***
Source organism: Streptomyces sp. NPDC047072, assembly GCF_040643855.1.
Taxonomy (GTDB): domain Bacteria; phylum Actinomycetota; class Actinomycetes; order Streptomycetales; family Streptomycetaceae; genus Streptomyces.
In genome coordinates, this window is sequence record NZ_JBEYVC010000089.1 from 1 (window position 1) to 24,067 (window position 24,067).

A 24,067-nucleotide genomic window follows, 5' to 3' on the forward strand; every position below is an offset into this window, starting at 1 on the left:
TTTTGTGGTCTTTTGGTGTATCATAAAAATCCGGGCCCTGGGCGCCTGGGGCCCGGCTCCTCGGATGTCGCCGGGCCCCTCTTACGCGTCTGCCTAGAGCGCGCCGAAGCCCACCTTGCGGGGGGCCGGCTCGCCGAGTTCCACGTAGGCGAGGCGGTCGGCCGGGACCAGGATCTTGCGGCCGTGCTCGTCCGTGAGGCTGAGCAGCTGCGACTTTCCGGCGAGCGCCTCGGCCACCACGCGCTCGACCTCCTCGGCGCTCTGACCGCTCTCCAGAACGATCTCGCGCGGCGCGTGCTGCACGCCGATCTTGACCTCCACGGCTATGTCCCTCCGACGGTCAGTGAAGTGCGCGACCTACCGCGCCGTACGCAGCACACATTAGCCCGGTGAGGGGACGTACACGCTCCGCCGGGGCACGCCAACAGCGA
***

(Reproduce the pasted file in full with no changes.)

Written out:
Source organism: Streptomyces sp. NPDC047072, assembly GCF_040643855.1.
Taxonomy (GTDB): domain Bacteria; phylum Actinomycetota; class Actinomycetes; order Streptomycetales; family Streptomycetaceae; genus Streptomyces.
In genome coordinates, this window is sequence record NZ_JBEYVC010000089.1 from 1 (window position 1) to 24,067 (window position 24,067).

A 24,067-nucleotide genomic window follows, 5' to 3' on the forward strand; every position below is an offset into this window, starting at 1 on the left:
TTTTGTGGTCTTTTGGTGTATCATAAAAATCCGGGCCCTGGGCGCCTGGGGCCCGGCTCCTCGGATGTCGCCGGGCCCCTCTTACGCGTCTGCCTAGAGCGCGCCGAAGCCCACCTTGCGGGGGGCCGGCTCGCCGAGTTCCACGTAGGCGAGGCGGTCGGCCGGGACCAGGATCTTGCGGCCGTGCTCGTCCGTGAGGCTGAGCAGCTGCGACTTTCCGGCGAGCGCCTCGGCCACCACGCGCTCGACCTCCTCGGCGCTCTGACCGCTCTCCAGAACGATCTCGCGCGGCGCGTGCTGCACGCCGATCTTGACCTCCACGGCTATGTCCCTCCGACGGTCAGTGAAGTGCGCGACCTACCGCGCCGTACGCAGCACACATTAGCCCGGTGAGGGGACGTACACGCTCCGCCGGGGCACGCCAACAGCGA